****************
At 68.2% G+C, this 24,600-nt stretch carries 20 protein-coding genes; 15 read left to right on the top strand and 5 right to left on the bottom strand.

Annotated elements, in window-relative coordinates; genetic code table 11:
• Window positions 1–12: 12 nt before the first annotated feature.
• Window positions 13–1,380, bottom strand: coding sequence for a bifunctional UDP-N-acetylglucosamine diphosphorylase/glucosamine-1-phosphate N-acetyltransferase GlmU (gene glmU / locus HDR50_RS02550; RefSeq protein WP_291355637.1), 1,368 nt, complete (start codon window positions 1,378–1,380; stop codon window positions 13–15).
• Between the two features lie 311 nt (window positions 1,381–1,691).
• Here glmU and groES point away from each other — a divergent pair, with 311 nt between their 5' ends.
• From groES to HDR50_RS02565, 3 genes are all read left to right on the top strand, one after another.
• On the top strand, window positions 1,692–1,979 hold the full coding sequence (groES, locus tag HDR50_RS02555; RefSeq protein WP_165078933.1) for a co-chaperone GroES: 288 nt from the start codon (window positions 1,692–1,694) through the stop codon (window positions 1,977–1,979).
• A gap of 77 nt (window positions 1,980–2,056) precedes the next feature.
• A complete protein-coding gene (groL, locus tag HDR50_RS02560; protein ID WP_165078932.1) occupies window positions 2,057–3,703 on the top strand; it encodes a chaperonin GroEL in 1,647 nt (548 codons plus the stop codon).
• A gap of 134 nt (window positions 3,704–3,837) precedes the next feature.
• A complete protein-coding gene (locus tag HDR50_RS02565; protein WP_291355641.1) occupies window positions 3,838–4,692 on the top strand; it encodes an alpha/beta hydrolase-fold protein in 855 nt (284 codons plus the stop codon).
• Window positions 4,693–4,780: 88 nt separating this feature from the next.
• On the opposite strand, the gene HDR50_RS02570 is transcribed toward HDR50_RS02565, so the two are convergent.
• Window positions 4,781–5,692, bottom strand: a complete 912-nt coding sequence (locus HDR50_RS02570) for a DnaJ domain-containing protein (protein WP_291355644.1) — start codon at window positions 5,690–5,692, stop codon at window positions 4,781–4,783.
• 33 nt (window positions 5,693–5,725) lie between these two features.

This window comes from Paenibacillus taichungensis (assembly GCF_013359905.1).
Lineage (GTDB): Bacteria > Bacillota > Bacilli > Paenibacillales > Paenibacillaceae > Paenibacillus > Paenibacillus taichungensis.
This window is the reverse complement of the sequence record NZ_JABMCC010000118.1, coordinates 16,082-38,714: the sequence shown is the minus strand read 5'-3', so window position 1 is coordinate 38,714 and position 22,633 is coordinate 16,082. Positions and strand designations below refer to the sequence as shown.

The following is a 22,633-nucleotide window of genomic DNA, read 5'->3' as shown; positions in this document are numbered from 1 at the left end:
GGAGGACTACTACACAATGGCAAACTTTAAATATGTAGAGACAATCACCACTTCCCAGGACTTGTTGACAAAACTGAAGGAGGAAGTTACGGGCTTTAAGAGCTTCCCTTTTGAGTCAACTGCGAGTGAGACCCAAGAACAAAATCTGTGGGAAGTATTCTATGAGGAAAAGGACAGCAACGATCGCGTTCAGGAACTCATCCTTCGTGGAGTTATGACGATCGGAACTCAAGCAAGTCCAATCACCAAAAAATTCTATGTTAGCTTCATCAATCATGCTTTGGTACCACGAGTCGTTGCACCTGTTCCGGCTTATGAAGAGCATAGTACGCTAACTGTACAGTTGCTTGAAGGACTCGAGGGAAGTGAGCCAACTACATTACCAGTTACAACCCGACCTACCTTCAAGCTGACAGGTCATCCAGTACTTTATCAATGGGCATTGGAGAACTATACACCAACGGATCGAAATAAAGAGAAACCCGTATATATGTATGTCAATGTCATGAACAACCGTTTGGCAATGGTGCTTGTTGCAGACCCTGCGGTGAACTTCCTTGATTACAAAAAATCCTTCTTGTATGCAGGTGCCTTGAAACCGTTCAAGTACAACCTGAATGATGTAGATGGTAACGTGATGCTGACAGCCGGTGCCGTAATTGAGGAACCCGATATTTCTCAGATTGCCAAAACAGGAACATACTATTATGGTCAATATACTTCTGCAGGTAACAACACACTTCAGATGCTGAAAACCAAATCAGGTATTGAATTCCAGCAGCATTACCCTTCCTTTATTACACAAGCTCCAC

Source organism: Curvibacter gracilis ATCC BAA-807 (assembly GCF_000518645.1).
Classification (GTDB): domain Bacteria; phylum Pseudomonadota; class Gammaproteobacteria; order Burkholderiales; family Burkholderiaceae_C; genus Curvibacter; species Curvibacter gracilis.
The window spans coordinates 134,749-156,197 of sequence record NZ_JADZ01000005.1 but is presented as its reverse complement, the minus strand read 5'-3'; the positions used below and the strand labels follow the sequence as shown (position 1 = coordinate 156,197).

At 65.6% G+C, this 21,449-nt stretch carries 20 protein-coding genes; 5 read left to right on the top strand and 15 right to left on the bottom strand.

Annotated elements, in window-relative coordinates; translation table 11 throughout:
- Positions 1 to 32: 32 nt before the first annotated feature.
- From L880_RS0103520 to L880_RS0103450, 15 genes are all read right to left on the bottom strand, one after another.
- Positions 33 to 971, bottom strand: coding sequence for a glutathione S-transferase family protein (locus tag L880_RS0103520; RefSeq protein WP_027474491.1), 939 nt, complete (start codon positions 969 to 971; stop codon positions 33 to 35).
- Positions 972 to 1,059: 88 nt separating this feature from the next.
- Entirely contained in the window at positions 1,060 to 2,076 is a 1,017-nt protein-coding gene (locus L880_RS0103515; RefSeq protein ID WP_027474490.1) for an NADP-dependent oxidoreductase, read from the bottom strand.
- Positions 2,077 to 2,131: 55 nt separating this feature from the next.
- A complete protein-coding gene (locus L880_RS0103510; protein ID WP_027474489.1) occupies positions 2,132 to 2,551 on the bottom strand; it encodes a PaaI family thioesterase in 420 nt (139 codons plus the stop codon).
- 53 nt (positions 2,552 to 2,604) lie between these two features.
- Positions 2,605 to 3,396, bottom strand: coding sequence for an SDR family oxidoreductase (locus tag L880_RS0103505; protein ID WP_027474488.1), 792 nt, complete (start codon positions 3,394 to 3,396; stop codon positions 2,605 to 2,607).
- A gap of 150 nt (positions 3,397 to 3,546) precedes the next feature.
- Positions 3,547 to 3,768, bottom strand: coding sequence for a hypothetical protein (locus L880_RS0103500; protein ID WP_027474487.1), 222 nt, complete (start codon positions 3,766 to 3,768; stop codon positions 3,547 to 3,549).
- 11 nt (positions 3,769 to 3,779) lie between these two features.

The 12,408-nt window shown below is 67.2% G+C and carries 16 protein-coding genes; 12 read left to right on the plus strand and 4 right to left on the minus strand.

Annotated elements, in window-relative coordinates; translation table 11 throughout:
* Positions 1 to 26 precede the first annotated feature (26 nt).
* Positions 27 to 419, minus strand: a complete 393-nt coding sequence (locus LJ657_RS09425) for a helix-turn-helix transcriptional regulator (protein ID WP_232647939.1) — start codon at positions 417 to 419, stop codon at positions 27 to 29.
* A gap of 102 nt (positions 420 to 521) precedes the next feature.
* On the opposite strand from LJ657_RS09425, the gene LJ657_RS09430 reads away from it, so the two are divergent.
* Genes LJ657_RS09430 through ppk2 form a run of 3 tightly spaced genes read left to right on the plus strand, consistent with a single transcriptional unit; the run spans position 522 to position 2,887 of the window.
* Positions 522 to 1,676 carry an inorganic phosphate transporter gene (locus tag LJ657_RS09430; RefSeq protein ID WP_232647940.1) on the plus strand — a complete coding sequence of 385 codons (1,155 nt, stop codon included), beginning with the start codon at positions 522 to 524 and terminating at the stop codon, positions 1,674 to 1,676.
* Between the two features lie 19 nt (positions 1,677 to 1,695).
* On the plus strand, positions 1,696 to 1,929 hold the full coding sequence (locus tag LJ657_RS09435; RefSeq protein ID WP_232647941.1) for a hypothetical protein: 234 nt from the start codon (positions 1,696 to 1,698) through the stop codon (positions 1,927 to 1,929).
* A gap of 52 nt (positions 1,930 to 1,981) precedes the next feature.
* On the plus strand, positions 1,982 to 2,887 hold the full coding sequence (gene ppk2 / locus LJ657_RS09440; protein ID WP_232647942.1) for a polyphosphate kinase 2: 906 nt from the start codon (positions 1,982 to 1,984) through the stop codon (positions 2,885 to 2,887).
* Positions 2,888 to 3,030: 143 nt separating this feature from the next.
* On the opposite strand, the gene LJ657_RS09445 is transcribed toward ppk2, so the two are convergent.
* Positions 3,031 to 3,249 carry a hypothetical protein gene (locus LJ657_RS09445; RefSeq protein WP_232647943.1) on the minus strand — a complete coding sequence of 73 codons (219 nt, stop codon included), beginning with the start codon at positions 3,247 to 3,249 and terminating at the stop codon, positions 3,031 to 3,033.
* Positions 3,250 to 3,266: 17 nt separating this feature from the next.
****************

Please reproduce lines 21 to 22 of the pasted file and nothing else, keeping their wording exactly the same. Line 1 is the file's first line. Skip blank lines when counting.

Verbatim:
GGAGGACTACTACACAATGGCAAACTTTAAATATGTAGAGACAATCACCACTTCCCAGGACTTGTTGACAAAACTGAAGGAGGAAGTTACGGGCTTTAAGAGCTTCCCTTTTGAGTCAACTGCGAGTGAGACCCAAGAACAAAATCTGTGGGAAGTATTCTATGAGGAAAAGGACAGCAACGATCGCGTTCAGGAACTCATCCTTCGTGGAGTTATGACGATCGGAACTCAAGCAAGTCCAATCACCAAAAAATTCTATGTTAGCTTCATCAATCATGCTTTGGTACCACGAGTCGTTGCACCTGTTCCGGCTTATGAAGAGCATAGTACGCTAACTGTACAGTTGCTTGAAGGACTCGAGGGAAGTGAGCCAACTACATTACCAGTTACAACCCGACCTACCTTCAAGCTGACAGGTCATCCAGTACTTTATCAATGGGCATTGGAGAACTATACACCAACGGATCGAAATAAAGAGAAACCCGTATATATGTATGTCAATGTCATGAACAACCGTTTGGCAATGGTGCTTGTTGCAGACCCTGCGGTGAACTTCCTTGATTACAAAAAATCCTTCTTGTATGCAGGTGCCTTGAAACCGTTCAAGTACAACCTGAATGATGTAGATGGTAACGTGATGCTGACAGCCGGTGCCGTAATTGAGGAACCCGATATTTCTCAGATTGCCAAAACAGGAACATACTATTATGGTCAATATACTTCTGCAGGTAACAACACACTTCAGATGCTGAAAACCAAATCAGGTATTGAATTCCAGCAGCATTACCCTTCCTTTATTACACAAGCTCCAC

Source organism: Curvibacter gracilis ATCC BAA-807 (assembly GCF_000518645.1).